Since the overall tenor of my blogs is to employ the least expensive methods to run a start-up, I do encourage the use of one marketing tool that is fairly inexpensive and easy to produce: the Public Relations Press Release. My first experience in applying the P.R. press release tool or announcement came about several years ago because a direct competitor had established a negative campaign against my company ‘s telecommunications project. I needed to dispel any misunderstandings about the rumors and directly confront the allegations with actual, verifiable facts. I drafted the announcement and hired a local P.R. firm for the distribution. I found out later that the added benefit from the P.R. announcements included an unexpected readership: many potential investors and interested parties do read these announcements and created another flow of potential deals and suppliers.
Way before tweeters and blogs, there were public relations announcements or press releases. Wikipedia dates the first P.R. announcement sometime around 1906 for a railway accident. Even then it was being used to create goodwill among the readerships. In the beginning, the only means to reach out through press releases had to be done internally or outsourced to a P.R. firm Now they can be very inexpensive marketing tools because of the Internet since the developments of websites that cater to P.R. press releases. One can draft your own or hire a professional writer and post them on the P.R. websites.
The neat thing about P.R. announcements is the ability to target the announcement to specific readerships. They can appear in newspaper publications such as the Wall Street Journal, digital business news magazines or publications, or can be found easily in a Google search for the company, if those publications or search engines feel that the announcement is newsworthy event. If one elects to hire a professional P.R. firm, the firm leverages its network to reach out to their targets such as national newspapers like the Wall Street Journal.
Blogs and tweeters need followers. A PR news release is more pro-active: it is an informational blast throughout the ethereal Web made available to many potential readers. Some PR newswires publish the PR announcement for Google or other search engines. Commercial ones direct the announcements to newspapers and digital news magazines such as Investors.com. And, if properly drafted, the announcement becomes an advertisement of the existence of the company that can be more effective than a world of “followers”.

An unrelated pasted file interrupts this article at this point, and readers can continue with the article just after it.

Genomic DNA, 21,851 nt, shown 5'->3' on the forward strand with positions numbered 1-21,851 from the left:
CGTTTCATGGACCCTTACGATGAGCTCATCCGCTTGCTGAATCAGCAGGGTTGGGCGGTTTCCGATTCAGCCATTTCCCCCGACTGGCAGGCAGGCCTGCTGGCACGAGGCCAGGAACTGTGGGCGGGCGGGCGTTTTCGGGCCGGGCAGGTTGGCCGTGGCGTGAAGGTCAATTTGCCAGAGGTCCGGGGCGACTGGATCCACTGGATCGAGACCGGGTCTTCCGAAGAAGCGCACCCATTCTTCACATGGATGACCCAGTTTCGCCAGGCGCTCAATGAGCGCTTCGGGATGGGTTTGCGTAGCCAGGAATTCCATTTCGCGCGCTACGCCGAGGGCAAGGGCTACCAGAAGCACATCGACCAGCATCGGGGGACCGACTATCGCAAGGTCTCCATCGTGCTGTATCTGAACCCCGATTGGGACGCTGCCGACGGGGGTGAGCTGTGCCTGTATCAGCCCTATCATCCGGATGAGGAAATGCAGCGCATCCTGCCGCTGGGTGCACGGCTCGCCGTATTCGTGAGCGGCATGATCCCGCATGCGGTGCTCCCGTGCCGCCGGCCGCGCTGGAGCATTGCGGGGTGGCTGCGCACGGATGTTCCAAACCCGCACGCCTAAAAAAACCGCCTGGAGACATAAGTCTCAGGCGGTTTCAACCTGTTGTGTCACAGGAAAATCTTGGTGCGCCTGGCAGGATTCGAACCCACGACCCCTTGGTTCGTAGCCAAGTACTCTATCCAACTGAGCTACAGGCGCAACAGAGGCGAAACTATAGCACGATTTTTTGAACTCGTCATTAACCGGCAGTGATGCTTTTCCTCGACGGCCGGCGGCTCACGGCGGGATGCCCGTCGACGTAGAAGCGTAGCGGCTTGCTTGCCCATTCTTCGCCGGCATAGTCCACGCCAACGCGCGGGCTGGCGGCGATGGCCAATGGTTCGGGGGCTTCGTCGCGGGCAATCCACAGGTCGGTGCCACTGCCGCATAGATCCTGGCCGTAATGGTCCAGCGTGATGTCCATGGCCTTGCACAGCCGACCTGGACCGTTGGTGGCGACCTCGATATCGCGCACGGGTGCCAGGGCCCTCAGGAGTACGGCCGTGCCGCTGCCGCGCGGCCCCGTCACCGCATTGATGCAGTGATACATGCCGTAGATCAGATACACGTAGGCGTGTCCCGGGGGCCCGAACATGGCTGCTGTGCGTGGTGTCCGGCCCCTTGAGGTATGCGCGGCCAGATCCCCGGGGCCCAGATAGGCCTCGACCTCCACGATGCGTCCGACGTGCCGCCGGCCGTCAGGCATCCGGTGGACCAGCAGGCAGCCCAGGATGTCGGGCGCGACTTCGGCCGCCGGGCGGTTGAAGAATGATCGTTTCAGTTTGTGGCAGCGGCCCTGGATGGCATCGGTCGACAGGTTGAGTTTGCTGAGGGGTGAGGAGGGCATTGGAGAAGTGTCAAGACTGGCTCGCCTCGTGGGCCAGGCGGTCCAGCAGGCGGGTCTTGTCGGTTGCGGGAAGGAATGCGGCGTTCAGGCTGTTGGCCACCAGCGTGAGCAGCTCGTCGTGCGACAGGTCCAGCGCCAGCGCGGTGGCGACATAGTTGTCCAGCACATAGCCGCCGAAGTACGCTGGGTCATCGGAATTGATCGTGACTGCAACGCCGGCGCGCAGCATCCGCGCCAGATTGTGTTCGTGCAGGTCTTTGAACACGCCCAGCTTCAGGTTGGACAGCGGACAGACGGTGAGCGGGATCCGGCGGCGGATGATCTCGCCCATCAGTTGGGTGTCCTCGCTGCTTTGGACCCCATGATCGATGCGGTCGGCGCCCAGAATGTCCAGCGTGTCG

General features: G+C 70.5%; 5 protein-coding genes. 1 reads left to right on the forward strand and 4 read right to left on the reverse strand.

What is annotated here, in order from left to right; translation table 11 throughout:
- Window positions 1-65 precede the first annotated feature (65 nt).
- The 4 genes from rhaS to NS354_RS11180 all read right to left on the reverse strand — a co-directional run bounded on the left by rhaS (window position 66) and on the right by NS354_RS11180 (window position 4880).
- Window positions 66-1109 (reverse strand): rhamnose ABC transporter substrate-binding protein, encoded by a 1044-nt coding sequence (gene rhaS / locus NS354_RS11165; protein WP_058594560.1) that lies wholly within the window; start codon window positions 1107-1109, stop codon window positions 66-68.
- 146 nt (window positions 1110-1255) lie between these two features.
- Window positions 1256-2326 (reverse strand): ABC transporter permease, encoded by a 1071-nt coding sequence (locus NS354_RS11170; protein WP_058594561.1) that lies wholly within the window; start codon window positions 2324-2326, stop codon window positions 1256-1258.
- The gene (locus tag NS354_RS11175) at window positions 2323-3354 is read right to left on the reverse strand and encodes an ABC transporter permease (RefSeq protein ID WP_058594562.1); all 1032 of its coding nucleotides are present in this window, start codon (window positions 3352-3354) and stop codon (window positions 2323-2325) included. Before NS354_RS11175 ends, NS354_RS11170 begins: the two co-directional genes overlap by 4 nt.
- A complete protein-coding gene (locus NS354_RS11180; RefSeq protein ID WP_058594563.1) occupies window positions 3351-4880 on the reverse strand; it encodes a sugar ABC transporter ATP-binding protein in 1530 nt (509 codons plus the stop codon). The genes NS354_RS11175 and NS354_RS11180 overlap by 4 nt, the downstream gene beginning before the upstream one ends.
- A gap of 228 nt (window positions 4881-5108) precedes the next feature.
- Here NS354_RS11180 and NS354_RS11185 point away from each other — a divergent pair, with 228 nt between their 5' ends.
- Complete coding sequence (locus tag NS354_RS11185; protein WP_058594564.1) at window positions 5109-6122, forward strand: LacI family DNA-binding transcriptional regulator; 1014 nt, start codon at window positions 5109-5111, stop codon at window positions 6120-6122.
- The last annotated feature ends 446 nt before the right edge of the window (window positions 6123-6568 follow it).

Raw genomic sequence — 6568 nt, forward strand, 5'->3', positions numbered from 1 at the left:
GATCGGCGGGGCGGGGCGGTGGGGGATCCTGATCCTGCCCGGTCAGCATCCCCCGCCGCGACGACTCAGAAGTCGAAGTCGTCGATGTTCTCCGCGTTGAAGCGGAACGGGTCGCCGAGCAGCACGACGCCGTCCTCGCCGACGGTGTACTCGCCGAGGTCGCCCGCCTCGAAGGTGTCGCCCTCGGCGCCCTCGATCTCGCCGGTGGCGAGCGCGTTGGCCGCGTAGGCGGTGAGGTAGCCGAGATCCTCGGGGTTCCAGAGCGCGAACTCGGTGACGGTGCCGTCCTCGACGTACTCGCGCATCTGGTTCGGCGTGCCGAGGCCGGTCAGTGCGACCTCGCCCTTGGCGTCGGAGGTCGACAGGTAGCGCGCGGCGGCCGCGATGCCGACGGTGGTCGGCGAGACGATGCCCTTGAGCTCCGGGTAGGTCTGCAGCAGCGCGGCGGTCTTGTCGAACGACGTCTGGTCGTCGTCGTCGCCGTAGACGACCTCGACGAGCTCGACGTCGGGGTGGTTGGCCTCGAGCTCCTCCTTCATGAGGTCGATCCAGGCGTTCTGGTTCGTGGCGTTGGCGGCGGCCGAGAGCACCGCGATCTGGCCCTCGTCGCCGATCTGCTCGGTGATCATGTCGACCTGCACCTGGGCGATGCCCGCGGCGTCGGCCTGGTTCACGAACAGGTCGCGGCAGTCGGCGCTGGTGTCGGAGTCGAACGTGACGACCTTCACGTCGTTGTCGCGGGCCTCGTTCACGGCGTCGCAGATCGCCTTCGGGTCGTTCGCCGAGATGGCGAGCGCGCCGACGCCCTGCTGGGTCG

Before getting into the essential elements of an announcement, I do have certain caveats. First, do not abuse them by generating so many announcements that the readers are circumspect about the messages. Second, there are several free P.R. website wires out there. Choose them carefully depending on the readership that the company is targeting. Each newswire can list its distribution models. Two notable examples of newswires are Marketwire and PRNewswire. Some of the free newswires have better traction with search engines than others. Others distribute their content to a list of digital publications.
And the body of the newswire should not reveal too much information to potential competitors. You do not want to tell your competitors about a product that is still in the developmental stage and give a heads up as to your strategy. Since the announcement is going out publicly, do not craft messages that alert your competitors.
Now for the body of the announcement: it needs to be drafted in plain English with basic information about the purpose of the announcement. I refer again to an earlier blog about writing style and syntax for putting together such a draft. Apply newspaper style formats and, as such, its wording needs to be crafted to catch the reader’s eye, that is, to be hortatory.
First, there is the headline – what occurred with this company that merits this announcement. It is the banner by which the search engine will describe whenever a search is made. It should be crafted carefully and precisely.
Second, you have dateline, which indicates the locale of the release and the date. It orients the reader about the geographic origin of the announcement and timing.
Third, you have the introduction that needs to be drafted as carefully as the headline. It has to answer the “who, what, when, where, and why” of the announcement. Just like an executive summary of a plan, one has to get to the point quickly and still retain the reader’s interest.
Fourth, the rest of the body gets into the details of the introduction, by providing statistics, examples, explanations, and any relevant details. Recently, I have read some announcements that seem more like “puffery” than solid information about the product of the company.
Fifth, you have to provide the boilerplate, or the “about” the company or individual. Nowadays you can provide the URL as part of the boilerplate.
Sixth, the closing has to be indicated in a standard “###” format, reminding the reader of the days when telegraph messages indicated “stop”.
Finally, you include a signature for contact and more information, which include a name, telephone number, address, email address, to reach out whether in the company or the media relations contact individual.
These announcements are short and inexpensive. And can be useful tools to market the company, a new product, or findings. It can also be used to remark on new important hires, notable investors, or change of corporate headquarters. As part of the due diligence by potential investors, these announcements are also part of the deliverables during the due diligence process. So one must maintain these announcements in your files as important documents. Most of all, the costs for P.R. announcements can be negligible and still present and market your company to a worldwide readership.